Assurance Levels and Assurance Practices
Assurance levels, or more formally an Evaluation Assurance Level (EAL), represents a numerical grade assigned by a lab certified by the National Information Assurance Partnership (NIAP) to a product or system following the completion of a Common Criteria security evaluation in accordance with ISO/IEC 15408, the International Common Criteria. The Common Criteria establishes the following seven assurance levels: EAL 1 – Functionally Tested; EAL 2 – Structurally Tested; EAL 3 – Methodically Tested and Checked; EAL 4 – Methodically Designed , Tested and Reviewed; EAL 5 – Semi-formally Designed and Tested; EAL 6 – Semi-formally Verified Design and Tested; and EAL 7 – Formally Verified Design and Tested.
Assurance practices fall within two general areas: argumentation and computation.
Argumentation, based on Stephen Toulmin’s Uses of Argument [T 1958], is a body of evidence that a claim is sound. Assurance cases, alternatively called dependability or safety cases, like use cases, provide textual and graphical evidence supporting a claim given grounds, warrants, backing, qualifiers and rebuttals. What constitutes evidence in assurance cases is not standardized [AK 2009] leading some to consider the evidence available from argumentation less conclusive than computation. Assurance cases have the advantage that most if not all team members can understand, evaluate and share the evidence. Conversely, the definitions of EAL 5, 6 & 7 contain the terms “formal” and “verified.” Formal and verified imply automated or semi-automated independent proof that a program implements the properties in the specification according to which it is designed. Even where Goal Structuring Notation and the Structured Assurance Case Metamodel are used we would expect an approach based exclusively in argumentation not to satisfy the formal and verified requirements of EAL 7.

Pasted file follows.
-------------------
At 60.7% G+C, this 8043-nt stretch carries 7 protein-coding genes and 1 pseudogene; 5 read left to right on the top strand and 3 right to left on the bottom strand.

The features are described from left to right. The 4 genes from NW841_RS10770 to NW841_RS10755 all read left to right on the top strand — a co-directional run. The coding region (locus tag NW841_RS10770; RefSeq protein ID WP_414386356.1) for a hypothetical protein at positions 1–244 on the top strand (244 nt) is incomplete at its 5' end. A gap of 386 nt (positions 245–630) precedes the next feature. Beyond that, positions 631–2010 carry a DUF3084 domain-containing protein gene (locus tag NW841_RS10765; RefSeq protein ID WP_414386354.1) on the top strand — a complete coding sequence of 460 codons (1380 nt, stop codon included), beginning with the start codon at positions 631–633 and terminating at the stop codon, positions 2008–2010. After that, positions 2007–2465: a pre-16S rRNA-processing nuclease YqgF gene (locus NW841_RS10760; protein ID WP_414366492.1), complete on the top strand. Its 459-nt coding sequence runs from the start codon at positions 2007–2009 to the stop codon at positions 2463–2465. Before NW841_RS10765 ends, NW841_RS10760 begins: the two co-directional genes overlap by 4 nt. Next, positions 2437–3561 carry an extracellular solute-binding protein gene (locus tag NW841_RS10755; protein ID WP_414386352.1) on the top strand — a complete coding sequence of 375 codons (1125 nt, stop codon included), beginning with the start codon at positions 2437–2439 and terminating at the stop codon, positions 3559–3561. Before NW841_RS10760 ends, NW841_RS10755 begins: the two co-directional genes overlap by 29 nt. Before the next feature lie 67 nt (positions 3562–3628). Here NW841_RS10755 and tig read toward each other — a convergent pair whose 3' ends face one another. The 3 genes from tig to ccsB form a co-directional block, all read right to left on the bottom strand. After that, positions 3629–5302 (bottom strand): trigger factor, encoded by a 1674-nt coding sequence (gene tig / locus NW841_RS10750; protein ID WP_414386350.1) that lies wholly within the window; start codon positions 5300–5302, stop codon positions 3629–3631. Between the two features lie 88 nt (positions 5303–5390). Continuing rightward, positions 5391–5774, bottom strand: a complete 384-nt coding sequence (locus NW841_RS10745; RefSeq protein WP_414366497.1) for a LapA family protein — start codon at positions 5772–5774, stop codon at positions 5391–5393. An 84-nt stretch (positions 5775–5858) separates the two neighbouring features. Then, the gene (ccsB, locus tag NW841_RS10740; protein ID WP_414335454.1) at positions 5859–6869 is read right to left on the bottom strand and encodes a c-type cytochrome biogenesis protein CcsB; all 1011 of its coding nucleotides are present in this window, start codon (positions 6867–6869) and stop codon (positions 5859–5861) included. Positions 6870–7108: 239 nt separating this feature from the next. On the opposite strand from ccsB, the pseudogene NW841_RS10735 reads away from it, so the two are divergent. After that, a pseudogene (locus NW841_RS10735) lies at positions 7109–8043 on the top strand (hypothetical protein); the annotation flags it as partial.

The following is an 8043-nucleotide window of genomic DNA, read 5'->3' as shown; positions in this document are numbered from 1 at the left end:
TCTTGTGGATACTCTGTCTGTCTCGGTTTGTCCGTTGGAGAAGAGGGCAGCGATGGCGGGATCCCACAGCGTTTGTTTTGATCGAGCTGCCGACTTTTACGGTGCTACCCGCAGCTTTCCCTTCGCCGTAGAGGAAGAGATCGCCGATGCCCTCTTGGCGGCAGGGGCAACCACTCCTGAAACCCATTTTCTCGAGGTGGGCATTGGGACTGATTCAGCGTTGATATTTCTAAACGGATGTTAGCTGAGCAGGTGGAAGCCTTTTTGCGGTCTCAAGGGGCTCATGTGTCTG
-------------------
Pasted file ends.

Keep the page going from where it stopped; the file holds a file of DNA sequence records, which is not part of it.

Computation implies the execution of computer instructions verified according to the laws of math and logic. Verification of a type safe program requires that it exhibit two properties: progress and preservation. [P 2002] Progress is defined according to the following rule: “A well-typed term is not stuck (either it is a value or it can take a step according to the evaluation rules).” And preservation as: “If a well-typed term takes a step of evaluation, then the resulting term is also well typed.” The type checker enforces progress and preservation along with the detailed evaluation rules. Think something much more than a spell checker. The evaluation rules are derived from well-known elements of math and logic. Well-typed programs don’t get stuck because they don’t get compiled.
An informal analysis of emerging capabilities in the DARPA OpenCatalog indicates that type safety is a common requirement for increased assurance levels. Increasing assurance levels through type safety allows for achieving the highest evaluation assurance level, EAL 7, because a type safe approach to assurance is computational. The section below on type safety and software verification describes type checking at compile-time as an example of early verification. Common requirements associated with emerging capabilities are especially relevant to planning and architecture. To introduce type safety early we need a life cycle to frame type safety within the sequencing of activities.